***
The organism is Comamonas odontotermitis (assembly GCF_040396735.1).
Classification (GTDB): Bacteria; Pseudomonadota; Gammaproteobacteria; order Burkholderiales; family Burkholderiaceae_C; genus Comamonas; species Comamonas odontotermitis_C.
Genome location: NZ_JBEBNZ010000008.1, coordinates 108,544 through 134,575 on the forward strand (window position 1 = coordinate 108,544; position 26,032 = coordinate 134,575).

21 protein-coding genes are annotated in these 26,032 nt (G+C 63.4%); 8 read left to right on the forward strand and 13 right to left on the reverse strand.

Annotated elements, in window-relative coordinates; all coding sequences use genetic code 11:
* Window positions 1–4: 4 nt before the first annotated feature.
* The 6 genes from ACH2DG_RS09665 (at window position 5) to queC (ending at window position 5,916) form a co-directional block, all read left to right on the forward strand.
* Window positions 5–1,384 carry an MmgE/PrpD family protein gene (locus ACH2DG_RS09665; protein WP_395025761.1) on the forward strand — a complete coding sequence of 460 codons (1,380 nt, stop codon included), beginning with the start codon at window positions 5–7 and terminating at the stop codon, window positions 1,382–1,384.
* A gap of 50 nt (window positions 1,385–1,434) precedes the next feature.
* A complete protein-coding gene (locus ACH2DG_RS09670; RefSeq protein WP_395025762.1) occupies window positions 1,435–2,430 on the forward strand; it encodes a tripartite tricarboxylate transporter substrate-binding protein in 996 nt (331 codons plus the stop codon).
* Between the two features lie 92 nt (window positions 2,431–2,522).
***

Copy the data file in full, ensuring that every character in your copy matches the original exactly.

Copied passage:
The organism is Comamonas odontotermitis (assembly GCF_040396735.1).
Classification (GTDB): Bacteria; Pseudomonadota; Gammaproteobacteria; order Burkholderiales; family Burkholderiaceae_C; genus Comamonas; species Comamonas odontotermitis_C.
Genome location: NZ_JBEBNZ010000008.1, coordinates 108,544 through 134,575 on the forward strand (window position 1 = coordinate 108,544; position 26,032 = coordinate 134,575).

21 protein-coding genes are annotated in these 26,032 nt (G+C 63.4%); 8 read left to right on the forward strand and 13 right to left on the reverse strand.

Annotated elements, in window-relative coordinates; all coding sequences use genetic code 11:
* Window positions 1–4: 4 nt before the first annotated feature.
* The 6 genes from ACH2DG_RS09665 (at window position 5) to queC (ending at window position 5,916) form a co-directional block, all read left to right on the forward strand.
* Window positions 5–1,384 carry an MmgE/PrpD family protein gene (locus ACH2DG_RS09665; protein WP_395025761.1) on the forward strand — a complete coding sequence of 460 codons (1,380 nt, stop codon included), beginning with the start codon at window positions 5–7 and terminating at the stop codon, window positions 1,382–1,384.
* A gap of 50 nt (window positions 1,385–1,434) precedes the next feature.
* A complete protein-coding gene (locus ACH2DG_RS09670; RefSeq protein WP_395025762.1) occupies window positions 1,435–2,430 on the forward strand; it encodes a tripartite tricarboxylate transporter substrate-binding protein in 996 nt (331 codons plus the stop codon).
* Between the two features lie 92 nt (window positions 2,431–2,522).